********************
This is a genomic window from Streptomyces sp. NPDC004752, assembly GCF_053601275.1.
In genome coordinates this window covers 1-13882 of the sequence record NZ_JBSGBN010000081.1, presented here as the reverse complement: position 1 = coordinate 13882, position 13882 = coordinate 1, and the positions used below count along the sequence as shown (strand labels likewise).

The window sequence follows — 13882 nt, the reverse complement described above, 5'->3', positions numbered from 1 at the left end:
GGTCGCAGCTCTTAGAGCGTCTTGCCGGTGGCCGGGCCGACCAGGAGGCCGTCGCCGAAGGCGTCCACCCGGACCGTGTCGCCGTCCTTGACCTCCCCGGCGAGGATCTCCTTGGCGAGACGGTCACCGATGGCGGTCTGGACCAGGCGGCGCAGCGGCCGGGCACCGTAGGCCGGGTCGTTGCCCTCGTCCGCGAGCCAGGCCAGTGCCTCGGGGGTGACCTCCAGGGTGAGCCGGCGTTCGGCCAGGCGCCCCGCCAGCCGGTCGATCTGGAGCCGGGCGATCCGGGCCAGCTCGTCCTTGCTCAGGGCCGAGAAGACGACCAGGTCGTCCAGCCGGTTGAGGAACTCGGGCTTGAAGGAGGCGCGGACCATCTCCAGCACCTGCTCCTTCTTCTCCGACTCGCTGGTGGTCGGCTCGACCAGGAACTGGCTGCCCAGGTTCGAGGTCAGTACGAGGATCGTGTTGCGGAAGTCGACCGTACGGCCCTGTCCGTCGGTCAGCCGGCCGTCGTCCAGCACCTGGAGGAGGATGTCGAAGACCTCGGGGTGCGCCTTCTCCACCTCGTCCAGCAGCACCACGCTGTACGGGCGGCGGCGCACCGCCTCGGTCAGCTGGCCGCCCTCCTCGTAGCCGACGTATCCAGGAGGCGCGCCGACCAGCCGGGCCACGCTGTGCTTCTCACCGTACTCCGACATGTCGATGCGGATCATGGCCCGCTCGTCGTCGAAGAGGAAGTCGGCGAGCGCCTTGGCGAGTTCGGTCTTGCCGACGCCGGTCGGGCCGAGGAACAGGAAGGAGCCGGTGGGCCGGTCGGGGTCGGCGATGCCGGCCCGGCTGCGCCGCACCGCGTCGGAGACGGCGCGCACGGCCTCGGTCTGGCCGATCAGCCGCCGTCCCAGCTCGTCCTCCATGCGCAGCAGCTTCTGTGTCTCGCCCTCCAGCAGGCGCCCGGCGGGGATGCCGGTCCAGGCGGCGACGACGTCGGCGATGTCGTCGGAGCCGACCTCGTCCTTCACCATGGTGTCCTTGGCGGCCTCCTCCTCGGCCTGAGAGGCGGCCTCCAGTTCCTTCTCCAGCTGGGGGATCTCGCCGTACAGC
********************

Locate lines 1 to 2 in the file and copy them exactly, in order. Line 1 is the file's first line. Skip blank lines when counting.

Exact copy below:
This is a genomic window from Streptomyces sp. NPDC004752, assembly GCF_053601275.1.
In genome coordinates this window covers 1-13882 of the sequence record NZ_JBSGBN010000081.1, presented here as the reverse complement: position 1 = coordinate 13882, position 13882 = coordinate 1, and the positions used below count along the sequence as shown (strand labels likewise).